In 1998, a sixteen-year-old girl is found dead on school property, dressed in white and posed on a swing, with no known cause of death. The novel opens with this image, as related to us by the narrator, Violet, looking back on the night it happened from the present day, before returning to relate the series of events leading up to the girl’s murder.
After an accident involving her Dad and sister, Violet joins Elm Hollow Academy, a private girls school in a quiet coastal town, which has an unpleasant history as the site of famous 17th century witch trials. Violet quickly finds herself invited to become the fourth member of an advanced study group, alongside Robin, Grace, and Alex – led by their charismatic art teacher, Annabel.
While Annabel claims her classes aren’t related to ancient rites and rituals – warning the girls off the topic, describing it as little more than mythology – the girls start to believe that magic is real, and that they can harness it. But when the body of a former member of the society – Robin’s best friend, with whom Violet shares an uncanny resemblance – is found dead on campus nine months after she disappeared, Violet begins to wonder whether she can trust her friends, teachers, or even herself.
The narrator, Violet, is the new kid at a prestigious all girls school, and is immediately befriended by Robin and her friends. After a few weeks, this friend group turns out to be a part of a secret club, and Violet is invited to join the club as along as she promises to keep it a secret. What transpires is a pull-and-tug of Violet’s will, with the girls practicing witchcraft with dangerous consequences, and it all ultimately comes down to the question of, just how far will Violet go to be one of the gang? How will everything that happens, end?
This just didn’t go the way I thought it would. I found I was detached whilst reading this, because I didn’t really enjoy the book for a multitude of reasons. I wasn’t invested in the characters because they weren’t likeable or well developed, the prose was long-winded at times and it was far too slow to really get me as a reader connected to the story. I contemplated DNFing this at least 3 times, but I persevered to the end.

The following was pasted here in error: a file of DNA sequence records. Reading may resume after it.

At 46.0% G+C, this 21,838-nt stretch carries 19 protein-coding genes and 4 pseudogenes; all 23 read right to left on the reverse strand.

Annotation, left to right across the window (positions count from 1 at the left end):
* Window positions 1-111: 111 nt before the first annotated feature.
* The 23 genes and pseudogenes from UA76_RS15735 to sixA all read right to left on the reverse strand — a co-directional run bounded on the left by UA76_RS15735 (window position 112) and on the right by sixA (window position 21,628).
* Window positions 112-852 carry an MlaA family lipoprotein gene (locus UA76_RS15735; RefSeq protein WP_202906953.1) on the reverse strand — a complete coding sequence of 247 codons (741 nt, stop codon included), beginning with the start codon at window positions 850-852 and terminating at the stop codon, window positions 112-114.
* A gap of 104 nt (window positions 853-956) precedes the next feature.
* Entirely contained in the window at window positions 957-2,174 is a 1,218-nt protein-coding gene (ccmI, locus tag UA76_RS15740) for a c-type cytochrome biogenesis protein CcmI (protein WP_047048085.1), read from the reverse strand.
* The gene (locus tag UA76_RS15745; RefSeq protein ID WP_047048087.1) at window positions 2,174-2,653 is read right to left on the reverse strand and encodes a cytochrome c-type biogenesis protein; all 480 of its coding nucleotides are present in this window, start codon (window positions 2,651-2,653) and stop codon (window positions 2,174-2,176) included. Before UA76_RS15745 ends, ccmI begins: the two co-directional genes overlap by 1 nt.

For me, the area that let this book down was unlikeable and poor characters, and random/inconsistent attempts of character development. The main character, Violet, wasn’t a naturally likeable character. I couldn’t stomach how little self-respect she had, albeit I understand why she had this issue, due to how she felt as a social outcast. I think it’s always difficult to engage a reader when the narrator isn’t likeable, which was what happened here. Any chance of resolving this problem was lost, as Violet was completely written off in my book after her random “sashaying hips out the room” moment (which was so random it never cropped back up…)
Ironically, I felt Robin was the most explored and completed character, despite her not being the story’s narrator. I felt her actions were understandable by the establishment of who she was as a character. However, I felt this didn’t happen for Violet, which was really frustrating and confusing. And the other two girls – Grace and Alex – were portrayed as so secondary, they felt rather irrelevant.
It felt like the book was brimming with a handful of subplots that muddled any distinction of what the overarching plot was. Even now, with it being finished, I still find this tricky. All the subplots weren’t explored enough to a satisfying level to have much of an impact. For me, it was only at about 60% to the end of the book, that was actually interesting. I found the prose throughout was too focused on describing things like room layouts, the weather etc., when it could have been used to improve the character problems.
I appreciated the use of mythology as a backdrop to the ongoings of the four main girls activities, it supported their behaviour as a foreshadowing technique and/or as a way of inducing the strong belief that witchcraft was the course of action the girls should take, to right the wrongs done to them. However, at times, the mythology/history felt a little overkill.
I liked how through the girls friendships, a psychological power was explored, for example, how people can obtain power through exerting influence over another person. I also really liked the minor twist at the end (involving the fish tank).
My advice on whether prospective readers should read this: if you like straightforward and clearly reasoned plots, I wouldn’t recommend this. Or, if you can enjoy stories that leave the reader to create motives and what not, maybe give it a go.
Overall, I read this over 2 days and I’m rating it 2 stars. There were too many problems than elements that I liked, and I was left feeling that, I most definitely wouldn’t kill to be one of them.
The Furies by Katie Lowe
Published May 2019
Genre: mystery, general fiction
*Thank you kindly to Netgalley and the publishers for providing me with an e-copy, in exchange for this honest review.